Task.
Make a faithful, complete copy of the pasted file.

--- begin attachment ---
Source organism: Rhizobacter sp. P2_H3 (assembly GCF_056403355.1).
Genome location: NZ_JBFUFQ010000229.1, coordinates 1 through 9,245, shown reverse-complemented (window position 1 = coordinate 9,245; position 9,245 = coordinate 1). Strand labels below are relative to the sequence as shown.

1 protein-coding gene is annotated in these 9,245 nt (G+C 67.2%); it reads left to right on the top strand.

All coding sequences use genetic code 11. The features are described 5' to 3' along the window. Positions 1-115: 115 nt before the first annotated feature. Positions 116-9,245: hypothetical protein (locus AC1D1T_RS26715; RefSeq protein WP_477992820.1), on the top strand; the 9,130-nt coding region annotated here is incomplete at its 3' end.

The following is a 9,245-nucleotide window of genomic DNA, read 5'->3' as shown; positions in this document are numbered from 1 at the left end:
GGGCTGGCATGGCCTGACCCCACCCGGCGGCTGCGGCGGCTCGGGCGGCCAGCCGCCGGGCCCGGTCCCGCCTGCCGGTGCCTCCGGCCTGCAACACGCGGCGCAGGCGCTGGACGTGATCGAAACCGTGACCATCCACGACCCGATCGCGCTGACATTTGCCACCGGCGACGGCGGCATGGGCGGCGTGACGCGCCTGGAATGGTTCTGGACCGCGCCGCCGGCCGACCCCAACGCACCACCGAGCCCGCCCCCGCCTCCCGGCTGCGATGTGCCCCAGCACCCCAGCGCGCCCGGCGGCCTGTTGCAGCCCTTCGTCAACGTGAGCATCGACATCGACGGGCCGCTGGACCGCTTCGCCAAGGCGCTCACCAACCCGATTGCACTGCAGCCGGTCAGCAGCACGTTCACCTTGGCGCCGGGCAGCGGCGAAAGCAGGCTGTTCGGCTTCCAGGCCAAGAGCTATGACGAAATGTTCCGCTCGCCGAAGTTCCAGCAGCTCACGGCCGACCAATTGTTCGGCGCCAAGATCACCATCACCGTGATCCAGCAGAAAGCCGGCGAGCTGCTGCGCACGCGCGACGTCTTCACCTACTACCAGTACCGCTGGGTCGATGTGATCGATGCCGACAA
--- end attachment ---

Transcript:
Source organism: Rhizobacter sp. P2_H3 (assembly GCF_056403355.1).
Genome location: NZ_JBFUFQ010000229.1, coordinates 1 through 9,245, shown reverse-complemented (window position 1 = coordinate 9,245; position 9,245 = coordinate 1). Strand labels below are relative to the sequence as shown.

1 protein-coding gene is annotated in these 9,245 nt (G+C 67.2%); it reads left to right on the top strand.

All coding sequences use genetic code 11. The features are described 5' to 3' along the window. Positions 1-115: 115 nt before the first annotated feature. Positions 116-9,245: hypothetical protein (locus AC1D1T_RS26715; RefSeq protein WP_477992820.1), on the top strand; the 9,130-nt coding region annotated here is incomplete at its 3' end.

The following is a 9,245-nucleotide window of genomic DNA, read 5'->3' as shown; positions in this document are numbered from 1 at the left end:
GGGCTGGCATGGCCTGACCCCACCCGGCGGCTGCGGCGGCTCGGGCGGCCAGCCGCCGGGCCCGGTCCCGCCTGCCGGTGCCTCCGGCCTGCAACACGCGGCGCAGGCGCTGGACGTGATCGAAACCGTGACCATCCACGACCCGATCGCGCTGACATTTGCCACCGGCGACGGCGGCATGGGCGGCGTGACGCGCCTGGAATGGTTCTGGACCGCGCCGCCGGCCGACCCCAACGCACCACCGAGCCCGCCCCCGCCTCCCGGCTGCGATGTGCCCCAGCACCCCAGCGCGCCCGGCGGCCTGTTGCAGCCCTTCGTCAACGTGAGCATCGACATCGACGGGCCGCTGGACCGCTTCGCCAAGGCGCTCACCAACCCGATTGCACTGCAGCCGGTCAGCAGCACGTTCACCTTGGCGCCGGGCAGCGGCGAAAGCAGGCTGTTCGGCTTCCAGGCCAAGAGCTATGACGAAATGTTCCGCTCGCCGAAGTTCCAGCAGCTCACGGCCGACCAATTGTTCGGCGCCAAGATCACCATCACCGTGATCCAGCAGAAAGCCGGCGAGCTGCTGCGCACGCGCGACGTCTTCACCTACTACCAGTACCGCTGGGTCGATGTGATCGATGCCGACAA